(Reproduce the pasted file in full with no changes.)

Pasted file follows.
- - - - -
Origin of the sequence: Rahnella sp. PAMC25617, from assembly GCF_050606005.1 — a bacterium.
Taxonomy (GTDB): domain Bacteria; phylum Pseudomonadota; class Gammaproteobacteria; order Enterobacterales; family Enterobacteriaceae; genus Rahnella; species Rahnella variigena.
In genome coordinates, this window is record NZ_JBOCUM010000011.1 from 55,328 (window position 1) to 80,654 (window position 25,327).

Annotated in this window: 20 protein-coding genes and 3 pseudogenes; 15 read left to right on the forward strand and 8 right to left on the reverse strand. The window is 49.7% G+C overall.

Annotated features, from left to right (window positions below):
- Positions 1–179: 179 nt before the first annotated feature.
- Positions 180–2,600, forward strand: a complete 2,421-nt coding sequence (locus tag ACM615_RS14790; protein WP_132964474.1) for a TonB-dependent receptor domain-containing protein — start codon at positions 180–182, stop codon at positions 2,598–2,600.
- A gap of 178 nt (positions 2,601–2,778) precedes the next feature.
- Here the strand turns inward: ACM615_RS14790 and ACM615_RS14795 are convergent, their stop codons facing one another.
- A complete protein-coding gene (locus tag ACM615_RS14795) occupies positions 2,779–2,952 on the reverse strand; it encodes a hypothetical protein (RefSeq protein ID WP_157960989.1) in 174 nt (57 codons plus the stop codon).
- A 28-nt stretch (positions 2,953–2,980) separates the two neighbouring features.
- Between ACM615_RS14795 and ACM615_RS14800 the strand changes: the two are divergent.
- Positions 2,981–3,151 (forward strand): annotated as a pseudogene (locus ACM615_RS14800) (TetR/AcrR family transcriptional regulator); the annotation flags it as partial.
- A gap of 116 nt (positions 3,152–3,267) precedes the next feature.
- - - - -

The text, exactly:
Origin of the sequence: Rahnella sp. PAMC25617, from assembly GCF_050606005.1 — a bacterium.
Taxonomy (GTDB): domain Bacteria; phylum Pseudomonadota; class Gammaproteobacteria; order Enterobacterales; family Enterobacteriaceae; genus Rahnella; species Rahnella variigena.
In genome coordinates, this window is record NZ_JBOCUM010000011.1 from 55,328 (window position 1) to 80,654 (window position 25,327).

Annotated in this window: 20 protein-coding genes and 3 pseudogenes; 15 read left to right on the forward strand and 8 right to left on the reverse strand. The window is 49.7% G+C overall.

Annotated features, from left to right (window positions below):
- Positions 1–179: 179 nt before the first annotated feature.
- Positions 180–2,600, forward strand: a complete 2,421-nt coding sequence (locus tag ACM615_RS14790; protein WP_132964474.1) for a TonB-dependent receptor domain-containing protein — start codon at positions 180–182, stop codon at positions 2,598–2,600.
- A gap of 178 nt (positions 2,601–2,778) precedes the next feature.
- Here the strand turns inward: ACM615_RS14790 and ACM615_RS14795 are convergent, their stop codons facing one another.
- A complete protein-coding gene (locus tag ACM615_RS14795) occupies positions 2,779–2,952 on the reverse strand; it encodes a hypothetical protein (RefSeq protein ID WP_157960989.1) in 174 nt (57 codons plus the stop codon).
- A 28-nt stretch (positions 2,953–2,980) separates the two neighbouring features.
- Between ACM615_RS14795 and ACM615_RS14800 the strand changes: the two are divergent.
- Positions 2,981–3,151 (forward strand): annotated as a pseudogene (locus ACM615_RS14800) (TetR/AcrR family transcriptional regulator); the annotation flags it as partial.
- A gap of 116 nt (positions 3,152–3,267) precedes the next feature.